We know that James B. Comey is a leaker. It’s doubtful that he’s a criminal; legal experts have said that even though the former FBI director shared his memos of conversations with President Trump with the media, if the information wasn’t classified, that probably wasn’t a crime.
Which could help explain why on Sunday, Trump upped the ante by tweeting this:
I believe the James Comey leaks will be far more prevalent than anyone ever thought possible. Totally illegal? Very 'cowardly!'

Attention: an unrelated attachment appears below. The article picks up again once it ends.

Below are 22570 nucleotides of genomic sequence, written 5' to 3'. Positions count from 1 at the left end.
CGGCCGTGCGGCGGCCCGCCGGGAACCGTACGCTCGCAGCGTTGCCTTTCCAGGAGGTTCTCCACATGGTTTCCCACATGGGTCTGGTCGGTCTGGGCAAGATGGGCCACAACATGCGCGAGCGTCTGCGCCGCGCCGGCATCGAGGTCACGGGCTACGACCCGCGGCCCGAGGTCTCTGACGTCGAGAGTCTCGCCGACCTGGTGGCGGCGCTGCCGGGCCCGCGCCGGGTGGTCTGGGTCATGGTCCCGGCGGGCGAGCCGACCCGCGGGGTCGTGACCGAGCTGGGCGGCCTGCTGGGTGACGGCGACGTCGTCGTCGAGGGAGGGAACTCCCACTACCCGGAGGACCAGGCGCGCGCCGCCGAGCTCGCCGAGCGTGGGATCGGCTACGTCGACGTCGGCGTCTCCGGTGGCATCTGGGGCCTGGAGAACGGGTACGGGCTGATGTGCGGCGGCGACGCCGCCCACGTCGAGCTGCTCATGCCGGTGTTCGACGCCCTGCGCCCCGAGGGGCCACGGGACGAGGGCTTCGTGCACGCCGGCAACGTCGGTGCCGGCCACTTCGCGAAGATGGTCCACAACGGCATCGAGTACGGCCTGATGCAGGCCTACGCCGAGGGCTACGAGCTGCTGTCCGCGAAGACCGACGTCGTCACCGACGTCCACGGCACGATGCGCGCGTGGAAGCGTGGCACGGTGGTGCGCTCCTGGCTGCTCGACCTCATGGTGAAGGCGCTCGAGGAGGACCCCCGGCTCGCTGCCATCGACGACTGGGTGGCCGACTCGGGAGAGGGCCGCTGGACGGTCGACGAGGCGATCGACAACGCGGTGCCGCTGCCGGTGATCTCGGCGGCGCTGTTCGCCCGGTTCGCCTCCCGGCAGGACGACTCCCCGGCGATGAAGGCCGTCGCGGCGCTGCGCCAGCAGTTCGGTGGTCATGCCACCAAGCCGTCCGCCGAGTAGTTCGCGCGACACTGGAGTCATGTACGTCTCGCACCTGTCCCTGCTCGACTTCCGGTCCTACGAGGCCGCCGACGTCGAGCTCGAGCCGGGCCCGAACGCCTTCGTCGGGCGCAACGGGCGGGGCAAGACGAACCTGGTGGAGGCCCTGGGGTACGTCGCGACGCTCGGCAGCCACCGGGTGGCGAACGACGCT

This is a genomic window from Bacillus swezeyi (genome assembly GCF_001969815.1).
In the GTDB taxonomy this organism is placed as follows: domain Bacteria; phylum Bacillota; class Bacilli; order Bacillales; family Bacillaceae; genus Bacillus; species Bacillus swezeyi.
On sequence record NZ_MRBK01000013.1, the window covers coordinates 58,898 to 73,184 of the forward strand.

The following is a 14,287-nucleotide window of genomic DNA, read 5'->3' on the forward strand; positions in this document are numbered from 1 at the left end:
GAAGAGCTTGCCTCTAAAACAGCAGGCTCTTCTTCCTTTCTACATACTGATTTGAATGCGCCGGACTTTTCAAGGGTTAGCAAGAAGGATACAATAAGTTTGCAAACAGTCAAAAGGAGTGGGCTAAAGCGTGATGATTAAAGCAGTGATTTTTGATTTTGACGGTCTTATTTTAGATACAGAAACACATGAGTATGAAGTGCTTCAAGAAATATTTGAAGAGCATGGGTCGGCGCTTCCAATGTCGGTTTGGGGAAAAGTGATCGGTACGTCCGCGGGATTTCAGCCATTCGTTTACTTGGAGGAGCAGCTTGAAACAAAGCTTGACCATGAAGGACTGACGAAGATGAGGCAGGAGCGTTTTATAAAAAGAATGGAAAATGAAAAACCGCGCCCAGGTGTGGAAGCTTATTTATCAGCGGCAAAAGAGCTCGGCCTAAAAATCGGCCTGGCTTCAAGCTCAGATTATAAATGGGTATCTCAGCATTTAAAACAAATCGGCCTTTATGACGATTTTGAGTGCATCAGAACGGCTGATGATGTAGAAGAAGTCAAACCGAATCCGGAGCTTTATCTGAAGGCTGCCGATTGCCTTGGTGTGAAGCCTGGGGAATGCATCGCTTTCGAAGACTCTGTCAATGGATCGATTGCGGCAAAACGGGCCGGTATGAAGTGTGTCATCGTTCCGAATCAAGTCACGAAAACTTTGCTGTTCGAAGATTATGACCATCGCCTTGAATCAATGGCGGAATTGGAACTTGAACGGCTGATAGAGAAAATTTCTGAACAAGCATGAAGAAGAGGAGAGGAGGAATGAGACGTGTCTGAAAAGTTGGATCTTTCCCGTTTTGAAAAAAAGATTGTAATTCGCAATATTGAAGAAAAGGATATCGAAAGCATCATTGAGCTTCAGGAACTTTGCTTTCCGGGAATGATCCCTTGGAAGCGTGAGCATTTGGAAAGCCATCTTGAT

— Donald J. Trump (@realDonaldTrump) June 11, 2017
Trump just basically accused the FBI director he fired of leaking classified information, days after Comey testified under oath to Congress that the president might have interfered in an FBI investigation.
In hindsight, this tweet probably shouldn’t have been surprising: When the president feels threatened, his go-to move is to accuse his opponent of doing something illegal and offer no evidence to back it up. Conspiracy theorists can and will pick this up and run with it, people can choose to believe which narrative they want, and the waters are sufficiently muddied.
Except this time, Congress may actually force the president to try to prove his claim.